Deploying our smart contract is just as easy as compiling them; OpenZeppelin uses Ganache as a network for development where you can have a local blockchain. You should install Ganache if you do not have it yet:

$ npm install ganache-cli

To start a new process, run the following:

$ npx ganache-cli --deterministic

Then, deploy the smart contracts:

$ npx oz deploy
✓ Compiled contracts with solc 0.5.9 (commit.e560f70d)
? Choose the kind of deployment: upgradeable
? Pick a network: development
? Pick a contract to instantiate: Counter
✓ Added contract Counter
✓ Contract Counter deployed
? Call a function to initialize the instance after creating it?: No
✓ Setting everything up to create contract instances
✓ Instance created at 0xCfEB869F69431e42cdB54A4F4f105C19C080A601

OpenZeppelin benefits

OpenZeppelin has many implemented functionalities, like creating an ERC-20. Because this is already available within OpenZeppelin, you do not need to reinvent the wheel, saving time when developing.

It also has thorough documentation, helping you understand what OpenZeppelin offers. Most of its contract functionalities are upgradeable, meaning you can modify the plugins yourself.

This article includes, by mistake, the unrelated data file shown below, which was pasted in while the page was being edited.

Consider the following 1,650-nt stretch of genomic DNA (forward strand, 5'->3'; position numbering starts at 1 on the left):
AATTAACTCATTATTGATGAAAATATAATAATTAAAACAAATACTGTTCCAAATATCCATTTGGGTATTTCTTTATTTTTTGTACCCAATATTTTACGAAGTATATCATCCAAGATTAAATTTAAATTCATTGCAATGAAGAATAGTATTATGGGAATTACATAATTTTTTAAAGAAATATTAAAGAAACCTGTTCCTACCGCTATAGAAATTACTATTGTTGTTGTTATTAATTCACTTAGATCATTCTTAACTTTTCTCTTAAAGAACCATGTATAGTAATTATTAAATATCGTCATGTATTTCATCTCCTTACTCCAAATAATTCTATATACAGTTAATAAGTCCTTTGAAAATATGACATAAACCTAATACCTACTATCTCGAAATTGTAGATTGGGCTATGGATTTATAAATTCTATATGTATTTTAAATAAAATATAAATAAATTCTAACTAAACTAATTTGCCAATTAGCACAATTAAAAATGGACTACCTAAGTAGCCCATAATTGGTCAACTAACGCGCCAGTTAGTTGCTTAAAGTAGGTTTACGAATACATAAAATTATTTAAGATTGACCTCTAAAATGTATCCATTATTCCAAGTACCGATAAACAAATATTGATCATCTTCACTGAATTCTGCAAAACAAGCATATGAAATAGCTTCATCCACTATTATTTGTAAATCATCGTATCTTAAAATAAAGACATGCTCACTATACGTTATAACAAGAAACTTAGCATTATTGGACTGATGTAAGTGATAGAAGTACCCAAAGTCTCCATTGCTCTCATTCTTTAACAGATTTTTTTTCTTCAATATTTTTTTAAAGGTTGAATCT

OpenZeppelin disadvantages

OpenZeppelin provides upgradeable contracts, but the downside is that there’s an admin role to handle implementation, which can impose security risks.

How to choose the right framework for your DApp project

The best way to choose the right framework for a project is to understand what you want to build and what necessary toolkit you need. Perhaps you want something that is Python-based, which definitely points to the Brownie framework as your only option.

Another aspect to consider when choosing a framework is understanding its community and support for that selected framework. What if there is a major bug? Could you and your team fix it? Or is the community strong enough to help fix it?


With the recent rise in the development of DApps, more tools have spun up to help build applications faster. The most common and most used are Hardhat and Truffle, but this is not limited to all developers.

If you have a project in mind, skim through each framework’s documentation to see which suits you best. Note that these frameworks are constantly undergoing maintenance and might need your support as well since they are open source in Web3.

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Victor Jonah I am a Software Developer with over three years of experience working with JavaScript and its frameworks. I currently work as a remote software developer for a tech agency.